Summary Report for:
47-2073.00 - Operating Engineers and Other Construction Equipment Operators
Operate one or several types of power construction equipment, such as motor graders, bulldozers, scrapers, compressors, pumps, derricks, shovels, tractors, or front-end loaders to excavate, move, and grade earth, erect structures, or pour concrete or other hard surface pavement. May repair and maintain equipment in addition to other duties.
Sample of reported job titles: Back Hoe Operator, Engineering Equipment Operator, Equipment Operator, Heavy Equipment Operator, Loader Operator, Machine Operator, Motor Grader Operator, Operating Engineer, Operator, Track Hoe Operator
Tasks | Tools & Technology | Knowledge | Skills | Abilities | Work Activities | Detailed Work Activities | Work Context | Job Zone | Education | Credentials | Interests | Work Styles | Work Values | Related Occupations | Wages & Employment | Job Openings | Additional Information
- Learn and follow safety regulations.
- Take actions to avoid potential hazards or obstructions, such as utility lines, other equipment, other workers, or falling objects.
- Locate underground services, such as pipes or wires, prior to beginning work.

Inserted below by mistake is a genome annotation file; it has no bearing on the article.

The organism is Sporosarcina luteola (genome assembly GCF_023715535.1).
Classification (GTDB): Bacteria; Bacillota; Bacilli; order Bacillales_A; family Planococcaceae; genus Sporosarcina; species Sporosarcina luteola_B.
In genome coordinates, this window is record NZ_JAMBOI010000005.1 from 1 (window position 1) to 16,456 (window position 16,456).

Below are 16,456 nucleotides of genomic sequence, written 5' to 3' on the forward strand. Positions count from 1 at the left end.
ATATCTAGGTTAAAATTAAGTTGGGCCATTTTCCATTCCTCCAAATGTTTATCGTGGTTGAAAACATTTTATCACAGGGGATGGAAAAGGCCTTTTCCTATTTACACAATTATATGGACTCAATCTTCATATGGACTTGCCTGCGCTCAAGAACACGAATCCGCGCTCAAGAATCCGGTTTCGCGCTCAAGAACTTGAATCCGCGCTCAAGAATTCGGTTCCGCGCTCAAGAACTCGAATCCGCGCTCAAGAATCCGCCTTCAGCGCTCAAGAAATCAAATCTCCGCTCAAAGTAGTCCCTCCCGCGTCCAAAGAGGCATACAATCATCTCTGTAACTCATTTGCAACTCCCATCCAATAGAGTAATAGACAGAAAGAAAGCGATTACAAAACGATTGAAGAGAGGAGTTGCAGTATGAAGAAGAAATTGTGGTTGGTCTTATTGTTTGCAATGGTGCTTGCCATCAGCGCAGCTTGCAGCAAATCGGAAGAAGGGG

- Monitor operations to ensure that health and safety standards are met.
- Adjust handwheels and depress pedals to control attachments, such as blades, buckets, scrapers, or swing booms.
- Start engines, move throttles, switches, or levers, or depress pedals to operate machines, such as bulldozers, trench excavators, road graders, or backhoes.
- Coordinate machine actions with other activities, positioning or moving loads in response to hand or audio signals from crew members.
- Load and move dirt, rocks, equipment, or other materials, using trucks, crawler tractors, power cranes, shovels, graders, or related equipment.
- Check fuel supplies at sites to ensure adequate availability.
- Drive and maneuver equipment equipped with blades in successive passes over working areas to remove topsoil, vegetation, or rocks or to distribute and level earth or terrain.
- Signal operators to guide movement of tractor-drawn machines.
- Keep records of material or equipment usage or problems encountered.
- Align machines, cutterheads, or depth gauge makers with reference stakes and guidelines or ground or position equipment, following hand signals of other workers.
- Operate tractors or bulldozers to perform such tasks as clearing land, mixing sludge, trimming backfills, or building roadways or parking lots.